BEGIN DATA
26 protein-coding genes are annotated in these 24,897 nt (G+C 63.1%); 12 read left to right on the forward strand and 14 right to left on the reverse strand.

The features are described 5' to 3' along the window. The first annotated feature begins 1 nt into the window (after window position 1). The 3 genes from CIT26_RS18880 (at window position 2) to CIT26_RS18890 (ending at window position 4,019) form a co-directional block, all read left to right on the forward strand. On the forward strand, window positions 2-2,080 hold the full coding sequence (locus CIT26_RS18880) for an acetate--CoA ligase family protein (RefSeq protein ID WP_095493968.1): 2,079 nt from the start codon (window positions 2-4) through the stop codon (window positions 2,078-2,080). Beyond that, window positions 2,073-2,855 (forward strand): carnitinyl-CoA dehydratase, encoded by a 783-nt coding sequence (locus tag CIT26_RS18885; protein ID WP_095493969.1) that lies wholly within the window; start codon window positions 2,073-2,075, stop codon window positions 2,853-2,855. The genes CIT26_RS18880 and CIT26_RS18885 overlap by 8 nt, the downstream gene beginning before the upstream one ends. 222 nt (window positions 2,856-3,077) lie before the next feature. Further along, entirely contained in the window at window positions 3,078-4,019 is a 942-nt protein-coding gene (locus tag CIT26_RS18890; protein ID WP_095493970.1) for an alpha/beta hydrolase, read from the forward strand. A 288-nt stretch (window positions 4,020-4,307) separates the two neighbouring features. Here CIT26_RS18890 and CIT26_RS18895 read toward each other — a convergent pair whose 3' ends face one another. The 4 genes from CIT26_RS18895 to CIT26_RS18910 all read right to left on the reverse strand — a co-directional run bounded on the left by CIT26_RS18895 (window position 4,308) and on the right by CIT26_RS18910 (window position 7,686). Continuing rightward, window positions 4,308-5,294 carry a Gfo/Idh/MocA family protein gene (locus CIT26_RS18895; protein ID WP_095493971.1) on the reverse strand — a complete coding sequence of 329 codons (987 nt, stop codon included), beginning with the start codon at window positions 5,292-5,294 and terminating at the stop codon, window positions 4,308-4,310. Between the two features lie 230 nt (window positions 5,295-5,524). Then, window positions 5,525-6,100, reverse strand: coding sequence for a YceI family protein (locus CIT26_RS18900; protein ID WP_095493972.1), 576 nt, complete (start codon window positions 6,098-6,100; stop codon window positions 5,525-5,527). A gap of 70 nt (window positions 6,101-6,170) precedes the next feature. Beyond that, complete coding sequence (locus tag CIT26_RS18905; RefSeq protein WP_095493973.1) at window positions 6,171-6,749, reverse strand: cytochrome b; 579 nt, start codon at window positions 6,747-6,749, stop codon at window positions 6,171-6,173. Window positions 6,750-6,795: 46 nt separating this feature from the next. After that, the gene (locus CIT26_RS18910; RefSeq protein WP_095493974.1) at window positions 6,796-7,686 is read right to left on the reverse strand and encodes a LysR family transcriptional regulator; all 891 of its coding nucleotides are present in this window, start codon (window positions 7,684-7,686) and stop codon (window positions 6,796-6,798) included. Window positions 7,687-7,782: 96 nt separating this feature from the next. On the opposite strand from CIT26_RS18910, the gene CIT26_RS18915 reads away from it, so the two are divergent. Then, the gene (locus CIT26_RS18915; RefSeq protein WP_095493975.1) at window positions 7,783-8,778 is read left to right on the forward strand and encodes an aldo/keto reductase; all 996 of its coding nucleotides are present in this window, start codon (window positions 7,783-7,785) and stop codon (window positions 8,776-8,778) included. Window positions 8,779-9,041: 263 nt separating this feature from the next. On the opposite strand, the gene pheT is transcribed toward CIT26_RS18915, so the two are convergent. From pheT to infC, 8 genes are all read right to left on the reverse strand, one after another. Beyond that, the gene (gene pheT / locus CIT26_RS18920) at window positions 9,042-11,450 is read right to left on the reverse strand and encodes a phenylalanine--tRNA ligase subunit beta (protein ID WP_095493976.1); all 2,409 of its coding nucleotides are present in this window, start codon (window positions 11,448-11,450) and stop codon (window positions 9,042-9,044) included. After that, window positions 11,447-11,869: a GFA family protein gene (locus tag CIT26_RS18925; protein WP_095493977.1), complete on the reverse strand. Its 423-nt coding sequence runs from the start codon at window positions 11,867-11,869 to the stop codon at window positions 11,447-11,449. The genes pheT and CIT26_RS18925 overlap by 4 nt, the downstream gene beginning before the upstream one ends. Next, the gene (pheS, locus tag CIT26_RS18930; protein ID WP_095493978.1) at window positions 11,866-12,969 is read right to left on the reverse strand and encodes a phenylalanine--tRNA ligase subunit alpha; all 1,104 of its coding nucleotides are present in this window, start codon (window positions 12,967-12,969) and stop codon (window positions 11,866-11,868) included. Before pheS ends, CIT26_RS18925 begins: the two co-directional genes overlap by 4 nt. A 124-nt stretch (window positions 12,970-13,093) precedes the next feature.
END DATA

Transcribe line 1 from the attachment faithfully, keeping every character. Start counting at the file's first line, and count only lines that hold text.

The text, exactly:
26 protein-coding genes are annotated in these 24,897 nt (G+C 63.1%); 12 read left to right on the forward strand and 14 right to left on the reverse strand.